New York State Funeral Directors Association

Former New York State Funeral Directors Association President Scott B. Anthony, CFSP, CCO, is engaged in a campaign to serve as Secretary of the National Funeral Directors Association. Scott Anthony CFSP, CCO

Co-owner of Anthony Funeral & Cremation Chapels in Rochester, Anthony is a longtime member of the NYSFDA - considered one of the largest state-level funeral director associations in the nation.

He has volunteered his time in several positions within groups aimed at improving the profession.

The New York State Funeral Directors Association added to the discussion of end-of-life as part of the series "Age Wise," a co-production of WMHT and the Albany Guardian Society.

Medical concerns, Advance Directives, Palliative Care and Hospice are among topics of this episode as well as thoughts about the relief pre-planning a funeral can bring to families who are grieving the loss of a loved one.

Saratoga Springs, NY Funeral Director Mark Phillips explains that many families are personalizing funerals - a change from earlier days when these ceremonies and rituals did not vary much. Funeral Director Mark Phillips

Holding deep meaning for all family members and loved ones, a funeral and its planning can be seen as a "journey," NYSFDA Executive Director Bonnie McCullough said.

"This is really a journey for all of us. We have to accept the reality of the death," McCullough said.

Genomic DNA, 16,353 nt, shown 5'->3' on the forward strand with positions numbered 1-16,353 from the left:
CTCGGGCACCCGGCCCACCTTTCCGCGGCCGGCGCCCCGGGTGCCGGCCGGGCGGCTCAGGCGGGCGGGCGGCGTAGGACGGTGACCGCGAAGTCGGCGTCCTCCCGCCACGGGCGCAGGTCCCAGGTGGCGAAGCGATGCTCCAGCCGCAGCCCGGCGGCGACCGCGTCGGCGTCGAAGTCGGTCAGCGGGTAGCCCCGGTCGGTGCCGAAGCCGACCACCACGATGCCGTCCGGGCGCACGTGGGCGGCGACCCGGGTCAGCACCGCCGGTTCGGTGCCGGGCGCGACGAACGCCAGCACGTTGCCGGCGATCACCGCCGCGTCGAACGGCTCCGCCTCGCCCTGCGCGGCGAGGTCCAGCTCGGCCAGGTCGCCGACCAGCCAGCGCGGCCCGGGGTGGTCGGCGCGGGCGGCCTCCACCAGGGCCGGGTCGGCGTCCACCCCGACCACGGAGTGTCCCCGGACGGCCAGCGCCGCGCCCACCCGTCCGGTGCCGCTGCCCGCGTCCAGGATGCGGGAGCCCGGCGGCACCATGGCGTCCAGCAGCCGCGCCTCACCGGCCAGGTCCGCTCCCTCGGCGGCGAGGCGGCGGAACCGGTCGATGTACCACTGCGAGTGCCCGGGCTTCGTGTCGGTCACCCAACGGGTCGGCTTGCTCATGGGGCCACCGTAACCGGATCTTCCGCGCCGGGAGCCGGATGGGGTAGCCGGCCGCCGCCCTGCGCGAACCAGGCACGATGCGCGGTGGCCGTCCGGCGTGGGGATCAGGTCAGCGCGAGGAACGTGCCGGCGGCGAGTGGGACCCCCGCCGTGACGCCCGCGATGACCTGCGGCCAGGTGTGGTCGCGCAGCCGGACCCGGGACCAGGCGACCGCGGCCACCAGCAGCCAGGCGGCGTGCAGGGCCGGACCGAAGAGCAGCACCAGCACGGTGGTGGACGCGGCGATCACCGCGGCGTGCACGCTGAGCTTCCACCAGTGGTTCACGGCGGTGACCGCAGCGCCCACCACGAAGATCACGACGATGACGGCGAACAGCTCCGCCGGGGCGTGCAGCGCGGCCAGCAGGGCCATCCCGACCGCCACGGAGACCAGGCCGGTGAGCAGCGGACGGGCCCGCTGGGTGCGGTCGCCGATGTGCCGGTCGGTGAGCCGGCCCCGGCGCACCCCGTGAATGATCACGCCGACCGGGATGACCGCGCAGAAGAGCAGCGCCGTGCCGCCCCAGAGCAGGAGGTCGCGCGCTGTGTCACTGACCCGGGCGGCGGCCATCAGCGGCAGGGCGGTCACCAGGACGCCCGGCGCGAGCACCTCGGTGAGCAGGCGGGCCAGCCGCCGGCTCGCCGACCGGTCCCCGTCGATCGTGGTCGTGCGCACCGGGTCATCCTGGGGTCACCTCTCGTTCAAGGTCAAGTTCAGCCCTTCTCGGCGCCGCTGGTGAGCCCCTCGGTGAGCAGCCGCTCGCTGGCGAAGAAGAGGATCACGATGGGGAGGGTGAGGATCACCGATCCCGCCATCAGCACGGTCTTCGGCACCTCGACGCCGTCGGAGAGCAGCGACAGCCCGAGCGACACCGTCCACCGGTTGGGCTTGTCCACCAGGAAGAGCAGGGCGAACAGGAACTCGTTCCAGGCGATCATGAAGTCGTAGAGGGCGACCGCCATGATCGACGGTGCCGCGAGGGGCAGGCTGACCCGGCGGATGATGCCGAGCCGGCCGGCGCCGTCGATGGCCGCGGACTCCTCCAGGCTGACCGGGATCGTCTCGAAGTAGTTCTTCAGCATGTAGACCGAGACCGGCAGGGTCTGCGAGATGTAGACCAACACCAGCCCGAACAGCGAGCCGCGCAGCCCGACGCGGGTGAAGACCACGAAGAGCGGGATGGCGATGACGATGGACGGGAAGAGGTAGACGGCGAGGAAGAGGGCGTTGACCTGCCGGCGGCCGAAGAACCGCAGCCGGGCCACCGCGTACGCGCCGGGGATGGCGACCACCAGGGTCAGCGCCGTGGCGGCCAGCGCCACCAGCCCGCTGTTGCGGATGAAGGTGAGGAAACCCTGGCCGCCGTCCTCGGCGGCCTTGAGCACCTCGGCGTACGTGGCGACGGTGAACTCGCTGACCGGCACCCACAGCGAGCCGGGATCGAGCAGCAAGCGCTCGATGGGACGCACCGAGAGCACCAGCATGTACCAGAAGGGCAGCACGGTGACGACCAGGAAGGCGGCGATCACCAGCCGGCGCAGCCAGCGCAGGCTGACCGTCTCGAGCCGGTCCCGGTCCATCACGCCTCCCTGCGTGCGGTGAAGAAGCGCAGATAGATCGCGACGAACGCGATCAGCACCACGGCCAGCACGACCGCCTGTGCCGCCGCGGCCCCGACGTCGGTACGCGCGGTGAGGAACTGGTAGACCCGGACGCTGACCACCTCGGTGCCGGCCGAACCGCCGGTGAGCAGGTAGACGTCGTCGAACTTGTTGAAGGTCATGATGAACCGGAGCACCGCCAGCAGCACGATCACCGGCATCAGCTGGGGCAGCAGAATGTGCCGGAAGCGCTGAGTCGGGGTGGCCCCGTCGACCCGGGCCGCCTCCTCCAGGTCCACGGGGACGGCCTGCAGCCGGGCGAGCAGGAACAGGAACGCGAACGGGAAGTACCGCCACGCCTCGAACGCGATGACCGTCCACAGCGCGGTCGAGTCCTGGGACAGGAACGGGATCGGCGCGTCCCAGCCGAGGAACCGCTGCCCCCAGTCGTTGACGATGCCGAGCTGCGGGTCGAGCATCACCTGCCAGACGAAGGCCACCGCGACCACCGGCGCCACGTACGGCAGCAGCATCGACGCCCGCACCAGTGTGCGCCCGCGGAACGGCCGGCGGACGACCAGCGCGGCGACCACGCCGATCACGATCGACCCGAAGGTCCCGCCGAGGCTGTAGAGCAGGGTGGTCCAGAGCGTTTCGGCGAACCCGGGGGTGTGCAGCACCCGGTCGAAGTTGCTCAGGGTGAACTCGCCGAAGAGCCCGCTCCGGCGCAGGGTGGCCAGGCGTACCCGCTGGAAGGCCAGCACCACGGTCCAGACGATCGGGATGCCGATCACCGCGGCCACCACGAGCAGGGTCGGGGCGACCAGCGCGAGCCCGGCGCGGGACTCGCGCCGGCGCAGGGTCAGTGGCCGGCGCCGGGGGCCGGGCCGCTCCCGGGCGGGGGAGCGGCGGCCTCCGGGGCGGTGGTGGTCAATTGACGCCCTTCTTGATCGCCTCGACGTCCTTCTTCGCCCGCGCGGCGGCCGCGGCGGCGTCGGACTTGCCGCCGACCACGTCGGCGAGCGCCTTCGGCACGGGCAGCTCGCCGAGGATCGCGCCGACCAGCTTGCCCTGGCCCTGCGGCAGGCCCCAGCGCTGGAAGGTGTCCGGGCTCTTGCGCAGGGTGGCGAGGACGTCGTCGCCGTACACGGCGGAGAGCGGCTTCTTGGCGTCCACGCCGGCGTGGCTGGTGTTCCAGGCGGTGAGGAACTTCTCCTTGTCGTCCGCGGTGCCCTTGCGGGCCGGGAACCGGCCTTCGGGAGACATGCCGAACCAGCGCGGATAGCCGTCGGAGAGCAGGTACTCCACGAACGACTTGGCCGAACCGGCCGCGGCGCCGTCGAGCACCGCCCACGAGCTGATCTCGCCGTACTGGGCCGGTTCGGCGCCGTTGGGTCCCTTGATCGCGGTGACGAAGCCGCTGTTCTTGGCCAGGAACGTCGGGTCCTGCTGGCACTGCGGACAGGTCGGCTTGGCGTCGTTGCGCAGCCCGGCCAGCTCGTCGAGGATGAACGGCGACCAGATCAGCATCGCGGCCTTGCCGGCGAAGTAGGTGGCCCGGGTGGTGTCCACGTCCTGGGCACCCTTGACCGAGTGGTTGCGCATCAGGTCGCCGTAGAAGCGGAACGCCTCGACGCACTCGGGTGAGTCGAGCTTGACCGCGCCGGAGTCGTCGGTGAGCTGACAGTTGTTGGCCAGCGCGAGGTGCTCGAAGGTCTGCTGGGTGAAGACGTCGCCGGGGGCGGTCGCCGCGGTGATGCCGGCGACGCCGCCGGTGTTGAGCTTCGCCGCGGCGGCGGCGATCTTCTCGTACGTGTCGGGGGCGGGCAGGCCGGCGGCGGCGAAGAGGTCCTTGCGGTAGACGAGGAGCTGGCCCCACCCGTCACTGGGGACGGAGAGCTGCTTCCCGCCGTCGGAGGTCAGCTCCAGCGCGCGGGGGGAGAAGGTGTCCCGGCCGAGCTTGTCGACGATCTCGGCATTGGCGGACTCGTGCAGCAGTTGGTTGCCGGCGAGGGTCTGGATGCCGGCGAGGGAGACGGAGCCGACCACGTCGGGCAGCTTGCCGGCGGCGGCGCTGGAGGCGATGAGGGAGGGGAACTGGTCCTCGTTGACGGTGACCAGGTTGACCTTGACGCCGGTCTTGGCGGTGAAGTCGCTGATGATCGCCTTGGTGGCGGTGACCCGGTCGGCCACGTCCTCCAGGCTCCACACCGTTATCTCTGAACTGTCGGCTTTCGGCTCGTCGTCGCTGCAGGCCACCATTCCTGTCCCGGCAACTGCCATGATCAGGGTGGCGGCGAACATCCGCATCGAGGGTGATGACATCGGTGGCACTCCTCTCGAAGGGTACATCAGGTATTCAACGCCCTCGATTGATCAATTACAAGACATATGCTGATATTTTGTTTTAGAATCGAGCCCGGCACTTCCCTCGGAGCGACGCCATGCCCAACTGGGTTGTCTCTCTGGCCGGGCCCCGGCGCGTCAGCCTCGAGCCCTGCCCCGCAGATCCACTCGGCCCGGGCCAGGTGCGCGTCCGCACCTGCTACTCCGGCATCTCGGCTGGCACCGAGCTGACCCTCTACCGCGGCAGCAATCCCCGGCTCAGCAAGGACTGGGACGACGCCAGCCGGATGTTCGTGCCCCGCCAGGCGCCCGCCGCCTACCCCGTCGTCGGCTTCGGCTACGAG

The New York State Funeral Directors Association hosted producers from WMHT and a television crew in October.

The Age Wise program will conclude with a studio audience event, Age Wise in the Capital Region, featuring discussion on each episode's topics which include: Where We Live, How to Age in Place, Caregiving, End-of-Life and Communities that Care.

Watch the End-of-Life episode of "Age Wise."

About six years ago, Michael Harris spent part of September-- recognized as Pet Memorial Month – wondering why there weren’t more-meaningful services available to memorialize his beloved Rottweilers Hanna and Luke.

These two best friends died within weeks of each other and Harris had only two choices: leave the pets with the veterinarian to be co-mingled and cremated with other pets or pay more to have them cremated “individually”- separated but still cremated at the same time.

And he learned the wait for returning the cremated remains was going to be two weeks. For Harris, a third-generation funeral director in Upstate New York, that wasn’t good enough.